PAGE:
I should be sitting in an industrial waste site right now. Or on a sand bar barely above the waters of False Creek.
But I’m not. I’m at Granville Island Public Market, on the island which gives a whole new meaning to the notion of “multiuse,” and which is one of the delights of a trip to Vancouver.
This whole island was created with muck dredged out of the ocean to become an industrial site, and then recreated as dynamic place we see today (Art school? Check. Cement factory? Check. Produce market? Check. Yacht mooring? Check. Theatre? Check. Waterpark? Check.). This history of creation and reinvention was and is due to successive, ambitious, audacious visions.
Vancouver is a city where I’ve spent time my whole life, so when I visit, I get to see how it’s changed and grown – a single building, a bridge, or an entire neighbourhood. Maybe I see the changes differently because I don’t live here any more. It’s easier for me to see bigger patterns because I’m a step removed.
We don’t get to visit our own organizations – that’s where we live every day. But why is it important to cultivate this ability to look at the big picture, to imagine the spaces and places we might create within our own organizations, if we could only imagine something big enough?
- To lay the foundation. If the only thinking we do is short-term, then how can we get started on things that will take years to come to fruition – but which also need serious investment early on?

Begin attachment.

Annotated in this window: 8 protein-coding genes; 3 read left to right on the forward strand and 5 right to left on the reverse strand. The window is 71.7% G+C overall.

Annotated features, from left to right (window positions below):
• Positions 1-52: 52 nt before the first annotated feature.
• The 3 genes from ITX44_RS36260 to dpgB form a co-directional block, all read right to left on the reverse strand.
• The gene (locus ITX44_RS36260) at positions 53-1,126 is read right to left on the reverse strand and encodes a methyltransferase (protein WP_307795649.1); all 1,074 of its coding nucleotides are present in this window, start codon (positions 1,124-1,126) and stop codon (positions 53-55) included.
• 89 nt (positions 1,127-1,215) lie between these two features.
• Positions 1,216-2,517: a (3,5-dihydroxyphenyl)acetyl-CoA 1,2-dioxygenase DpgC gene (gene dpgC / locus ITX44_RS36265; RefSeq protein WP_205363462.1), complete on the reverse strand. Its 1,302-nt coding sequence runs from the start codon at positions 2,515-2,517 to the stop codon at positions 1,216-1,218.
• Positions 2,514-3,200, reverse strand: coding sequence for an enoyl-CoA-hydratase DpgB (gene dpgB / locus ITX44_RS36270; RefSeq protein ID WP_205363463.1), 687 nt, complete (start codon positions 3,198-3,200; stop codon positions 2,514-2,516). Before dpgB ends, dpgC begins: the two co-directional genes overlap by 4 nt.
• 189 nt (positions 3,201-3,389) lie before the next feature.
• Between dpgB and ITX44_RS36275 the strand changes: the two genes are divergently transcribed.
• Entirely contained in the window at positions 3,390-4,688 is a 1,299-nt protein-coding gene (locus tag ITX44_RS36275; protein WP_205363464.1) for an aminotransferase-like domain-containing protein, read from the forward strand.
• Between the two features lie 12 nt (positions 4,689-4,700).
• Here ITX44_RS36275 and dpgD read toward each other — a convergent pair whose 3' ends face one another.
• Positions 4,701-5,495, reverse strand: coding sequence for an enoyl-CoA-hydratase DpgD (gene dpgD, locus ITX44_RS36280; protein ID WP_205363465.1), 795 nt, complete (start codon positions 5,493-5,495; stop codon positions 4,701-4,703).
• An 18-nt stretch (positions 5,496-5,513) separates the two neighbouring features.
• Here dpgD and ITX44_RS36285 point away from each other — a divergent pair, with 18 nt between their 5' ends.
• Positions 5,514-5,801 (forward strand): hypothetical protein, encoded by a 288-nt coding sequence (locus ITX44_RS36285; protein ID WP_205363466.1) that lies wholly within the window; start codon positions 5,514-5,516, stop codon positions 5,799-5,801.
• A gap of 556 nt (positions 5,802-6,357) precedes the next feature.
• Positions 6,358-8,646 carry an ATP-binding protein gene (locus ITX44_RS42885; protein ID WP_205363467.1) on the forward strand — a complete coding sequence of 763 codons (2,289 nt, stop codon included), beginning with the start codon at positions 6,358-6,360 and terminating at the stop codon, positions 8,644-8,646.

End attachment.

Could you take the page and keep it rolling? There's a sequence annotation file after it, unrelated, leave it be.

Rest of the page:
- To remind us why we are doing things. We’re busy with the day to day, and maybe we see how the day to day connects to the year’s goals. And sometimes that just doesn’t add up to enough of a reason to keep plodding along. (Or to make us smarter about the work we’re doing every day.)
- To inspire us. Why are we going to tackle things that are hard, or ambiguous, or require courage? Only if we can see, however hazily, the far shore that we’d get to if we take that journey across the ocean.
Are we personally going to be the ones to see these projects through, or are we starting something that others will have to finish? How does the answer to that question change what we do? Could it make us bolder?
Does this future view mean that we base all our actions on a rigid 5-year plan? No, of course not.
But do we want to spend all our time just trying to get to the end of the month in one piece?
Not me. I’d like to think that, at least some of the time, I’m building something amazing.
If you’d like to talk about making some big plans, or what you do once you’ve got some, please get in touch.
Photo of Granville Island is my own.